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Longs Peak

July 22, 2007 - North Face, a.k.a. Cable Route - Summer


G and I had done the North Face on the eve of the huge blizzard of 2003 and with a trip to Bolivia looming, we figured it would be a good way to test our level of fitness, not that there was a great deal of time to remedy any shortfalls exposed in the process. We agreed to leave Cheyenne at midnight to get a start up the trail at 2 a.m., a reasonable time for a summer climb of Longs Peak by most of the mere mortal routes. We stopped for gas and were on our way to Estes Park and the Longs Peak trail head parking lot. We arrived at 2:15 and found, perhaps not totally surprisingly, that but for just a few spots, the lot was nearly full. By the time we gathered our gear and started on the trail, at 2:30, the lot was literally full.

We've been up this trail so many times, winter and summer that every turn and switchback are committed to memory. We each carried a half quart of water, knowing that we could pump more at multiple points along the way, hence no need to lug the extra weight. The morning was warm, perhaps too warm as we set a respectable pace and soon sweated our backs, making for a nice chill when we stopped and took off the pack. We had a bit of weight on as I was carrying a 60 meter 9.4mm rope and G had our rock rack. We covered the first two miles in an hour and stopped to pump a full quart each at the last creek crossing before the trail breaks the tree line. Water pumped, we moved on through the last of the trees and through the krumholz, climbing toward the Chasm Lake junction.

To say that there were other folks on the trail would be an understatement. We looked at the flank of Mt. Lady Washington and saw the bouncing dots of headlamps on the heads of those who had an earlier start. To our rear, there was a similar string of lights for those starting later. I climbed Longs in 1999 and there were perhaps 40 people on the summit at 8:30 . . . I expected the same experience today. We made the Chasm Lake junction and without stopping continued upward toward Granite Pass. I recalled that in 2007, when we did this route in winter, it took us about 4 hours to reach the pass, we would do it today in 3 hours.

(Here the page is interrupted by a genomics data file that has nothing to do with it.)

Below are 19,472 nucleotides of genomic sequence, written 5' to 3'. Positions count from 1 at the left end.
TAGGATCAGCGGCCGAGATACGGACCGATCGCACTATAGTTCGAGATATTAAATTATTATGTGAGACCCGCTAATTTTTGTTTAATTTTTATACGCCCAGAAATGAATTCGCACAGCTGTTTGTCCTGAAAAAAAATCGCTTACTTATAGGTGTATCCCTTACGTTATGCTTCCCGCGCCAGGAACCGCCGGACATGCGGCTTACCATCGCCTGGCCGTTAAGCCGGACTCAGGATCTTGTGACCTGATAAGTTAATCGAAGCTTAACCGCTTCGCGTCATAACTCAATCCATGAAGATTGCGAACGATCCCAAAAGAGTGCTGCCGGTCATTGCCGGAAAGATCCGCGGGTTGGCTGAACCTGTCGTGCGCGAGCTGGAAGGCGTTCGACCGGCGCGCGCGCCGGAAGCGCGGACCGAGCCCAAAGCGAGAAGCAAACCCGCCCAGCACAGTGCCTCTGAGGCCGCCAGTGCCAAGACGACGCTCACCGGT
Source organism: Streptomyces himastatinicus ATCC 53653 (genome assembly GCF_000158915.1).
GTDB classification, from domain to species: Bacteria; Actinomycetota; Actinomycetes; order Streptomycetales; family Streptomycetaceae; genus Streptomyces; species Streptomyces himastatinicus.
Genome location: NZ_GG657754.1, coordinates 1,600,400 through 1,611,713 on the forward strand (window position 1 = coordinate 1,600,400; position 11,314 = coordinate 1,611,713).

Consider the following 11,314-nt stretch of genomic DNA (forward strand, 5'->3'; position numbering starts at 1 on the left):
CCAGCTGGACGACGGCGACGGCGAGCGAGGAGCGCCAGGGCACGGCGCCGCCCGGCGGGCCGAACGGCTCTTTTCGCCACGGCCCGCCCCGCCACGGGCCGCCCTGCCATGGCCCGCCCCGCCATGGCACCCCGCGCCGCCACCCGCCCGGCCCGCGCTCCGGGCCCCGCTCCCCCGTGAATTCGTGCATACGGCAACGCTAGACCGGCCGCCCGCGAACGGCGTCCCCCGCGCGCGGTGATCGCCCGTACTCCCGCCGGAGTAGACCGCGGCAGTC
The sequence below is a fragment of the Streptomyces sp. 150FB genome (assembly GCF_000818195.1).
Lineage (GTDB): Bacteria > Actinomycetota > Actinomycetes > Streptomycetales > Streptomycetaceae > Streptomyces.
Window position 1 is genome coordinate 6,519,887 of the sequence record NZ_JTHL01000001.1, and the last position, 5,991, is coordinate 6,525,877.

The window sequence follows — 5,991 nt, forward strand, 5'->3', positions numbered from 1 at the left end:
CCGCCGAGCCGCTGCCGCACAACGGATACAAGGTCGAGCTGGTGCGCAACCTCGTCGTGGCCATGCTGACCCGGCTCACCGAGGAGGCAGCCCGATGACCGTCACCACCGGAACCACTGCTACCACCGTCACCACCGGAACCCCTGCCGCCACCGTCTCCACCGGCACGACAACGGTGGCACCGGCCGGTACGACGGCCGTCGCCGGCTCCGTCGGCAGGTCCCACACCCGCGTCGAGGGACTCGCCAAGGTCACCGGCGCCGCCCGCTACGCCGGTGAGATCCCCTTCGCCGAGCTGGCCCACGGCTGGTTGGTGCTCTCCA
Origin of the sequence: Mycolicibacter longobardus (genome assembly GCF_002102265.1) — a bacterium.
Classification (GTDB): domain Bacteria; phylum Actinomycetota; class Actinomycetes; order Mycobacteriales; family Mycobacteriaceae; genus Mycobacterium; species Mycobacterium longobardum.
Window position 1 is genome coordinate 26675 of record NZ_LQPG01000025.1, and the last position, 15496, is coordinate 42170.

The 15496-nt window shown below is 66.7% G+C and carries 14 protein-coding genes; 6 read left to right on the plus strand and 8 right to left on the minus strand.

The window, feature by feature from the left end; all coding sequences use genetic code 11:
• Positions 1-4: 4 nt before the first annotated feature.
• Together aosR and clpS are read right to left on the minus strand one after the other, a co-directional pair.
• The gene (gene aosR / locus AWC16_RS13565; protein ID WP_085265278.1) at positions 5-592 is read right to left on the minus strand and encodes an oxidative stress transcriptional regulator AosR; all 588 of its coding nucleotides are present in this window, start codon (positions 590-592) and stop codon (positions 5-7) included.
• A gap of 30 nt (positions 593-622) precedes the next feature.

The route to the North Face or Cables route is the same as the popular Keyhole, until just before the Boulderfield. One can cut off at or beyond the Boulderfield camp area and we cut off toward the North Face before getting to the camp area. We boulder hopped toward the talus cone that leads up the technical pitch that is the crux of a North Face climb. Our quick pace slowed as we were gaining more elevation with every step and working to keep our balance as we moved from rock to rock. We intercepted the trail trace and fragments that lead to the base of the crux pitch and just connected the dots to the vicinity of Chasm View.

When we climbed this route in 2003, the entire slope leading to the base of the crux was well consolidated snow, hence we were climbing with axes and crampons. Today is was approach shoes and losing a step here and there as the scree underfoot did its job. We arrived near the Chasm View drop off and looked up to spot an eyebolt or two to identify the proper crack to climb to the easier slopes above. We spotted one and then made our way up a steeply inclined ramp in the granite to a flat area below the crux pitch. We were still not there yet as we had to climb another Class 3/4 pitch to gain the lowest eyebolt.

When we climbed this route in winter, we never saw the lower bolt as it was well buried in the snow. this time it was there in plain view and we chose to use it as a belay anchor. G would lead the climb and I set up a belay while he laid out the rope, put the rack in order and tied into the line. He moved confidently up the pitch, utilizing six pieces of protection and two remaining eye bolts for his ascent and top anchor (3 nuts, 1 cam, and 1 tri-cam). The climb is rated 5.4 by Dawson and that appeared to be an accurate rating, based upon our experience on this climb. (Go read the Disclaimer again and remember the subjective (opinion) nature of any rating).